Bangalore-Mysore Infrastructure Corridor:

Brute Police Action and denial of Information on Rs. 2,000 crore investment by International consortia

Read PUCL reaction

In a most shocking and condemnable act, the District Commissioner (DC) Sanaulla of Bangalore (Urban), ordered the arrests of over 30 citizens who were peacefully demanding access to public domain information on the Bangalore-Mysore Infrastructure Corridor during a statutory "Environmental Public Hearing" held on 5 July 2000 at Yavanika, Bangalore. The project is being promoted by the Nandi Infrastructure Corridor Enterprise of the Indian Kalyani group with support from Vanabe Hangen Brusten Inc., and SAB international Ltd. of USA. The Citizens Panel on the Public Hearing, including former Karnataka Environment Secretary A. N. Yellappa Reddy, chose to remain mute witnesses to this brutal attack on human rights.

First to be arrested was senior citizen and eminent Gandhian, H. S. Doreswamy, for inquiring why the Government was proceeding with the Hearing when the environmental impact, social impact, and techno-economic information on the project was not being provided as assured by the DC in the first round of hearings held during March 2000. What, then, was the logic of conducting these "hearings"?, he demanded.
Next round of arrests included Siremane Nagaraj and Vasu along with over 30 fellow activists of the Karnataka Viespressona Ranga (KVR), a grassroots group that has been championing the cause of consultation with project affected farming communities. Their crime? Insisting strongly, but only vocally, that the Hearing can be meaningful if and only if the due information that is public domain is shared with the public, particularly in their local language. Considering that over 20,000 acres of land was proposed to be acquired, over 13,000 acres of which was fertile agricultural land involving the displacement of 168 villages, on what basis was the Government justifying this project to be in the public interest, they enquired. This especially when all that the project envisaged was developing high speed expressways which only the rich could afford to use, and recreational and living facilities for the wealthy by acquiring lands from toiling farmers at throwaway rates.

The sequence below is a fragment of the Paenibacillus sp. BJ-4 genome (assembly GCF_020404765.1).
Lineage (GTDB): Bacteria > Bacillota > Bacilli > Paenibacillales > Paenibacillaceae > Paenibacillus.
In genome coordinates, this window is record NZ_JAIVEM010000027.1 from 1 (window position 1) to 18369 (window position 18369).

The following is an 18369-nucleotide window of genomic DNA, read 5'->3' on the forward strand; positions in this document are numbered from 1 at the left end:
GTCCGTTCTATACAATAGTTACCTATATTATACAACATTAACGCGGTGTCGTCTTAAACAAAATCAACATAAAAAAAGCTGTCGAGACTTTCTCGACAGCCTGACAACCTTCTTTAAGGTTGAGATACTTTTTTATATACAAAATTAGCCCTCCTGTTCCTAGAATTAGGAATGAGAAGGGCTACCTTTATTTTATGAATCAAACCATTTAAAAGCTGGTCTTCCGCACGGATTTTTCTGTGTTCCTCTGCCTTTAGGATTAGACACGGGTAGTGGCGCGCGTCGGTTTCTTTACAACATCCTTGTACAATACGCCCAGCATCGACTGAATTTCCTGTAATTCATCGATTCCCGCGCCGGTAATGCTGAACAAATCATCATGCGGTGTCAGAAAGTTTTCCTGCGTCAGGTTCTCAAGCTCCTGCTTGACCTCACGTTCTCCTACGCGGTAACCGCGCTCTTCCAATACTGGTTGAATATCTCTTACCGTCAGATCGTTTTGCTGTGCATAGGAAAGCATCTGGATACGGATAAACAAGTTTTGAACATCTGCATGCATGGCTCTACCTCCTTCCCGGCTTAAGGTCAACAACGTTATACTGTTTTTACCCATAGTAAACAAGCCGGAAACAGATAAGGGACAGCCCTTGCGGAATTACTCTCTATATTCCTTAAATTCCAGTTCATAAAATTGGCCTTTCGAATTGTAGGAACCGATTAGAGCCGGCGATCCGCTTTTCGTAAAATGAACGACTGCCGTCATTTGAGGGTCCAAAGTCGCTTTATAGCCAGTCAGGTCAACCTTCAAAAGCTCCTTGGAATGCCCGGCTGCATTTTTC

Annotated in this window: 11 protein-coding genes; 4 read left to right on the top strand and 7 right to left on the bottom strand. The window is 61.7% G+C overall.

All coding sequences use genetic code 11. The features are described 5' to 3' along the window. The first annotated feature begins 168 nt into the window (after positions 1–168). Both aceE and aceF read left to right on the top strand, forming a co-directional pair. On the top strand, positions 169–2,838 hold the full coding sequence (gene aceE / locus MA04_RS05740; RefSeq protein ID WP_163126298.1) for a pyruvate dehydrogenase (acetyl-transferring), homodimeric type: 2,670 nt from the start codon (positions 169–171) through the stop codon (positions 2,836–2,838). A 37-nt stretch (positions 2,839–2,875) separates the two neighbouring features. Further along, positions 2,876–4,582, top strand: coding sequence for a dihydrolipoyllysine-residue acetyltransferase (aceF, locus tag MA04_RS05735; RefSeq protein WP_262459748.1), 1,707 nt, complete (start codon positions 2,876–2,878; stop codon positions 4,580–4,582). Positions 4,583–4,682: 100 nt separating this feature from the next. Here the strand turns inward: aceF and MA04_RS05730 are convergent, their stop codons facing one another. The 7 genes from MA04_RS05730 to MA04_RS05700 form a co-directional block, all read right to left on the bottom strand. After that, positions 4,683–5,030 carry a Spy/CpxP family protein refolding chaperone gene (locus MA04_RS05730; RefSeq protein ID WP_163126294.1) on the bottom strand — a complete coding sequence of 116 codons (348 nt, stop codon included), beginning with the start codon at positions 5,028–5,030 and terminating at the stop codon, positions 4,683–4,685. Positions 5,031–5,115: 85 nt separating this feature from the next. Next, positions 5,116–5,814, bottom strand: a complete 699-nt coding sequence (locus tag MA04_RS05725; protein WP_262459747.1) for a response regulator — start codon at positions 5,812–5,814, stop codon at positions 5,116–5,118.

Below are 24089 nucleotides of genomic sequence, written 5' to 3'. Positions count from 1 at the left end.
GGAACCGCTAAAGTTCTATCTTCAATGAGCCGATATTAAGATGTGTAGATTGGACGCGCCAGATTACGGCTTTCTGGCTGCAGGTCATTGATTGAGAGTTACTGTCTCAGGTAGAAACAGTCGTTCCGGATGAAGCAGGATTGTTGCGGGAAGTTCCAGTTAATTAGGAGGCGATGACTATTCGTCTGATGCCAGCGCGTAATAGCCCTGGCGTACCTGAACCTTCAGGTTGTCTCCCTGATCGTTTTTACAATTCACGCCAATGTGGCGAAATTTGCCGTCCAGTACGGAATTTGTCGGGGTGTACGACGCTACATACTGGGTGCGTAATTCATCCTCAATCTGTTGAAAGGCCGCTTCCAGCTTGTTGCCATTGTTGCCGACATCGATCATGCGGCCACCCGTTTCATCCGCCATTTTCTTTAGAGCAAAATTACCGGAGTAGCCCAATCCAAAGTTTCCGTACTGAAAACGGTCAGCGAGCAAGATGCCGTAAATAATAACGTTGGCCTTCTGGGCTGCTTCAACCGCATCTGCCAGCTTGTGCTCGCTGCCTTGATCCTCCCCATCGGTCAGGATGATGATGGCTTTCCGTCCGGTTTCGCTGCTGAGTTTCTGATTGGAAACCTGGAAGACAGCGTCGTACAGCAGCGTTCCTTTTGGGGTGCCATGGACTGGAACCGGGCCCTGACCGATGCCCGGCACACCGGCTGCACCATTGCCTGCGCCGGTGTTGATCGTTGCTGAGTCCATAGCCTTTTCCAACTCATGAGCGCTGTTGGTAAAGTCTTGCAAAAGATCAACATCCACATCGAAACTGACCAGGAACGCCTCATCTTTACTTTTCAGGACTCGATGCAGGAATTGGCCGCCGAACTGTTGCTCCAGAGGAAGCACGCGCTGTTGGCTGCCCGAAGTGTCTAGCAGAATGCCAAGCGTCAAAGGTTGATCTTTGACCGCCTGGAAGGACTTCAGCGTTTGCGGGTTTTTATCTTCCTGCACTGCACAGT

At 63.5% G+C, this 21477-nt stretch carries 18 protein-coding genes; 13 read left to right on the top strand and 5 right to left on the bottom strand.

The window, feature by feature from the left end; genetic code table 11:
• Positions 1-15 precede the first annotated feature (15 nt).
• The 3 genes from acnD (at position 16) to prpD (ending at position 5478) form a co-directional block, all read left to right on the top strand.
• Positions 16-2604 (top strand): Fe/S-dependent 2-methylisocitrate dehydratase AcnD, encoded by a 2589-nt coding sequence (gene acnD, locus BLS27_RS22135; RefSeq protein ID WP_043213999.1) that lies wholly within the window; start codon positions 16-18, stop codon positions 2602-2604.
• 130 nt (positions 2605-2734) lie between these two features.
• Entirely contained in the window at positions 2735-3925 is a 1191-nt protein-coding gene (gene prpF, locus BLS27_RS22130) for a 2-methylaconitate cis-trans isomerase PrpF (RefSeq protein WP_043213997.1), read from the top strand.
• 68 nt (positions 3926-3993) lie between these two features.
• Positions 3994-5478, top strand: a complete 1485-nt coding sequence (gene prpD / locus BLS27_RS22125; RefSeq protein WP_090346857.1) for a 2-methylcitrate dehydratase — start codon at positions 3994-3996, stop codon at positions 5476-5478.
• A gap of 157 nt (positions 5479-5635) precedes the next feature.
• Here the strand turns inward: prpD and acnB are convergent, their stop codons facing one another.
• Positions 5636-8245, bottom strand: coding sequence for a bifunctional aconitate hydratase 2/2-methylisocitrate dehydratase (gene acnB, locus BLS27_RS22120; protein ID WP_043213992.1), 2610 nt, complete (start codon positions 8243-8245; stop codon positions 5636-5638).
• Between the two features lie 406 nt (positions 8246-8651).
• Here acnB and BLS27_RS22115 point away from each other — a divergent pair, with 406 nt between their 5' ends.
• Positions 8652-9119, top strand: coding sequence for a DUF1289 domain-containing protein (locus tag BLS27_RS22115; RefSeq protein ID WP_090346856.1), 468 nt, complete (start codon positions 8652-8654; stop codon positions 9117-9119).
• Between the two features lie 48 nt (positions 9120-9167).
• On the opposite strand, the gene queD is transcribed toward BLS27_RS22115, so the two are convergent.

The arrests of KVR activists were rather brutal. Squads of baton wielding Special Striking Forces swarmed around the activists who were sitting along the corridors in the overcrowded Yavanika, and physically dragged and lifted them out. Several women activists were dragged and lifted out, not by women police, but the terrorising men, of the Striking Forces.